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Let $A$ be a subgroup of $G=\mathbb{Z}/63\mathbb{Z}$, where $A$ is generated with $14:=14+63 \mathbb{Z}$.

a) Determine the order of $A$ and all subgroups of $G/A$.

b) Is there a non-trivial homomorphism $\varphi : A \rightarrow G/A$? If yes, find one.

So, the order of $A$, $|A|=9$. I also determined all subgroups of $G/A$, but I'm not sure if I'm right:

$G/A=\{gA : g \in G\} = \{ g+c, c\in \{14,28,42,56,7,21,35,49,0\} \}$. But out of this, I concluded that $G/A=G$, so subgroups of $G/A$ are all cyclic subgroups of $\mathbb{Z}/63 \mathbb{Z}$, which are generated by all $a \in G$, such that $gcd(a,63) > 1$.

Am I correct?

Also, what about b)? Any ideas?

Thanks in advance!

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So, for cyclic $G$, you can look at $\frac{|G|}{gcd(|G|,n)}$ to find the order of the cyclic subgroup generated by $n$. So, the order of $\langle 14 \rangle$ will be $\frac{63}{7}=9$, which you have found already.

Cyclic groups are abelian, so all subgroups will be normal. The cosets of $A$ (which are the elements of $G/A$) will have to partition the group $G$. So the number of cosets (called the index of A in G) is $|G|/|A|$, because the cosets all have the same size.

So $G/A$ is of order $7$. Seven is prime, so by Lagrange's theorem the only subgroup of $G/A$ is $\{A\}$, the identity in $G/A$. Moreover, this means any given non identity element generates $G/A$, so $G/A$ itself is cyclic too.

So really, the problem of finding homomorphisms $\phi$ from $A$ to $G/A$ is the same as finding homomorphisms from $Z_9$ to $Z_7$. We know that the kernel needs to be a subgroup of $Z_9$ and the image needs to be a subgroup of $Z_7$. So, any non trivial homomorphism needs to have the whole of $Z_7$ as its image. We know that from the first isomorphism theorem, when we quotient out the kernel, the quotient group is isomorphic to the image. The only choices for the kernel are $\{0\}$ and $\{3,6,0\}$. So, we would have $Z_9/\{0\}=Z_9$ isomorphic to $Z_7$ (not possible) or $Z_9/\{3,6,0\}=Z_3$ isomorphic to $Z_7$ (also not possible).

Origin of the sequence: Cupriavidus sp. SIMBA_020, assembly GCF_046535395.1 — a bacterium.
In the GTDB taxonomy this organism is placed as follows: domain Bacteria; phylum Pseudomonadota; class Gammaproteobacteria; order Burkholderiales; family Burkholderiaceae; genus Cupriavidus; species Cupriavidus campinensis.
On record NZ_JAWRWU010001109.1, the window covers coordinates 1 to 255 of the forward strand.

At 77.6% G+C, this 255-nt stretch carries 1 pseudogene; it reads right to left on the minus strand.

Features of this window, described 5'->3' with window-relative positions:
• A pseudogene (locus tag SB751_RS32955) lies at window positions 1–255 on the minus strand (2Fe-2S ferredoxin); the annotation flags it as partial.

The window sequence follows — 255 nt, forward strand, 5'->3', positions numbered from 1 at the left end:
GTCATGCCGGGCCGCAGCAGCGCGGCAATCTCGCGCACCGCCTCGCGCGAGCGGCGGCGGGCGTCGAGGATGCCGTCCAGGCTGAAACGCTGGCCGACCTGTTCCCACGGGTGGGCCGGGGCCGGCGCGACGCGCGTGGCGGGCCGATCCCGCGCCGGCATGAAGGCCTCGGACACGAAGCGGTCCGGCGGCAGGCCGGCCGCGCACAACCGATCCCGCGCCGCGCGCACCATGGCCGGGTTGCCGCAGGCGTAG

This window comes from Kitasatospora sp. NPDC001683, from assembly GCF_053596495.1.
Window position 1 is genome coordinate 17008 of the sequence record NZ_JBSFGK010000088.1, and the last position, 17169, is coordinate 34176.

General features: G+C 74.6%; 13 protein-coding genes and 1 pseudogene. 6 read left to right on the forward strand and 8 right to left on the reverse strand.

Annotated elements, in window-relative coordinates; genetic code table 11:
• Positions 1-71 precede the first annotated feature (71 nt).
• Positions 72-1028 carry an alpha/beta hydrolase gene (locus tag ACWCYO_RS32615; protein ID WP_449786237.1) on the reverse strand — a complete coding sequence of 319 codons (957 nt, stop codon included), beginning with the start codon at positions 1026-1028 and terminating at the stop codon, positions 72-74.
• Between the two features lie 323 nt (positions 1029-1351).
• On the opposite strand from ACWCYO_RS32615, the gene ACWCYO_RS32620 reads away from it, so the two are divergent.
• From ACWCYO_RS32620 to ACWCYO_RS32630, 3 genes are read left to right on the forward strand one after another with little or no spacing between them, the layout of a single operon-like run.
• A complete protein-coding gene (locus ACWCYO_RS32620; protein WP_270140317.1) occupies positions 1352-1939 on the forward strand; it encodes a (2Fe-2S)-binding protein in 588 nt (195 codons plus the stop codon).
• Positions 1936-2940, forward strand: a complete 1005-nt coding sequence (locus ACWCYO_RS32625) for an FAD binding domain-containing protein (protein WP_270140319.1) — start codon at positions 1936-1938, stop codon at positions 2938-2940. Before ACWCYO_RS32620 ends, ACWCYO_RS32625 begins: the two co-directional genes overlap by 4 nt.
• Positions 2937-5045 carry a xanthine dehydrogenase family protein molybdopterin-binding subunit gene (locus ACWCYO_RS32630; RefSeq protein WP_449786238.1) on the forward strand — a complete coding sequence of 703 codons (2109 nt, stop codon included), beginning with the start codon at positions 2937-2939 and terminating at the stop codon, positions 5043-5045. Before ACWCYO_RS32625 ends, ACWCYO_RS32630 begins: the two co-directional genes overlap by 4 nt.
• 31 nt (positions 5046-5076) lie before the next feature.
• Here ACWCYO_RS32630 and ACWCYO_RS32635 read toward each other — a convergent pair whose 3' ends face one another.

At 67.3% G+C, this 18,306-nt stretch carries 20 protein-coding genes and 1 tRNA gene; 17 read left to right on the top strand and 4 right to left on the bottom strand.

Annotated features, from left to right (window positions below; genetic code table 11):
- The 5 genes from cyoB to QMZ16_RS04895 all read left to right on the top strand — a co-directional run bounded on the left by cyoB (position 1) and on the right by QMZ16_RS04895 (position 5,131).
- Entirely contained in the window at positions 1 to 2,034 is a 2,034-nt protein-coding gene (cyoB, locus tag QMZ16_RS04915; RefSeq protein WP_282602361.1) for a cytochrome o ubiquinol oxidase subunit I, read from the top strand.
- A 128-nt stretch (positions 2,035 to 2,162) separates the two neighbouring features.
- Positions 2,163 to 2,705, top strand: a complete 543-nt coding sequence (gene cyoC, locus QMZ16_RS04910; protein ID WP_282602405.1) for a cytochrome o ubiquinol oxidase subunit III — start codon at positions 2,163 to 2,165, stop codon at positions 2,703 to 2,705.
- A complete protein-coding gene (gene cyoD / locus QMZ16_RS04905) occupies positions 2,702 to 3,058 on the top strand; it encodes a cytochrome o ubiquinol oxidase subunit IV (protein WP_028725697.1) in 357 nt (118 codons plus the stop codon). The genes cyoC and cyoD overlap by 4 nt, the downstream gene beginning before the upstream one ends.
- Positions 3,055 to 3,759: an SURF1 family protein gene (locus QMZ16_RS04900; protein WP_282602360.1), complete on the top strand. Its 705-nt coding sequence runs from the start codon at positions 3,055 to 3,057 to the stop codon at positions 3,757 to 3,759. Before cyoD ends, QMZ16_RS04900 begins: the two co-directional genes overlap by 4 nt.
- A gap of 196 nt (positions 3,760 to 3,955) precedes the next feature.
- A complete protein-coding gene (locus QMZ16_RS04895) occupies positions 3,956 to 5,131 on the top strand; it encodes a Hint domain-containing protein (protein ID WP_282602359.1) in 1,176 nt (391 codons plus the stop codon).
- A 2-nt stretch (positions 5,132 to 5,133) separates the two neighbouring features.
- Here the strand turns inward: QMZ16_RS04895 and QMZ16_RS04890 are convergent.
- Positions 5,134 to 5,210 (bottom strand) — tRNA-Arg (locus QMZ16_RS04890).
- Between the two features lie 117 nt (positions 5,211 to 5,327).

So there cannot be any homomorphisms from $A$ to $G/A$ in this case besides the trivial homomorphism.

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You are correct that the order of $A$ is $9$ (to see this without counting everything, you can look at the prime decompositions of $63$ and $14$, and note that $9$ is the least integer $n$ such that $63|14n$.

Now, your $G/A$ is not correct: notice how you've swapped from varying $g$ to varying $c$ (and your elements aren't sets). Also, $G/A$ can't be $G$, because that would contradict Lagrange's Theorem. Instead, $G/A = \{g + A : g \in G\}$. Note that $G/A$ has order $|G|/|A| = 63/9 = 7$. In particular, $G/A$ has no non-trivial proper subgroups (any subgroup must have order dividing $7$, but $7$ is prime, so the only subgroups are those of order $1$ or $7$: that is, the trivial group, and $G/A$ itself).

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  • $\begingroup$ Oh, that's right. Thanks! That helps a lot. Also, do you have any idea about b)? $\endgroup$ – mathbbandstuff Nov 21 '18 at 1:40
  • $\begingroup$ Trivial homomorphism only when ker contains one element only $\endgroup$ – John Nash Nov 21 '18 at 1:44
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    $\begingroup$ @mathbbandstuff The image of a homomorphism is both a subgroup of the target (so has order dividing 7), and, by one of the isomorphism theorems, has order a factor of the order of the domain (that is: an order dividing 9). The only natural number that satisfies both of those is 1, so the only homomorphisms are those with image of order 1, and only the trivial homomorphism has this property. $\endgroup$ – user3482749 Nov 21 '18 at 11:35
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Since $\mid A\mid=9$, $\mid G/A\mid=7$. Hence $G/A$ is $C_7$.

Suppose we have a nontrivial homomorphism $h:A\to G/A$. By the first isomorphism theorem $A/\operatorname{ker}h\cong\operatorname{im}h$. The order of $\operatorname{ker}h$ is $3$ or $1$, since it's a subgroup. Either way we get a contradiction: $C_7$ doesn't have a subgroup of order $3$; neither can there be an injection from a $9$ element set to a $7$ element one.

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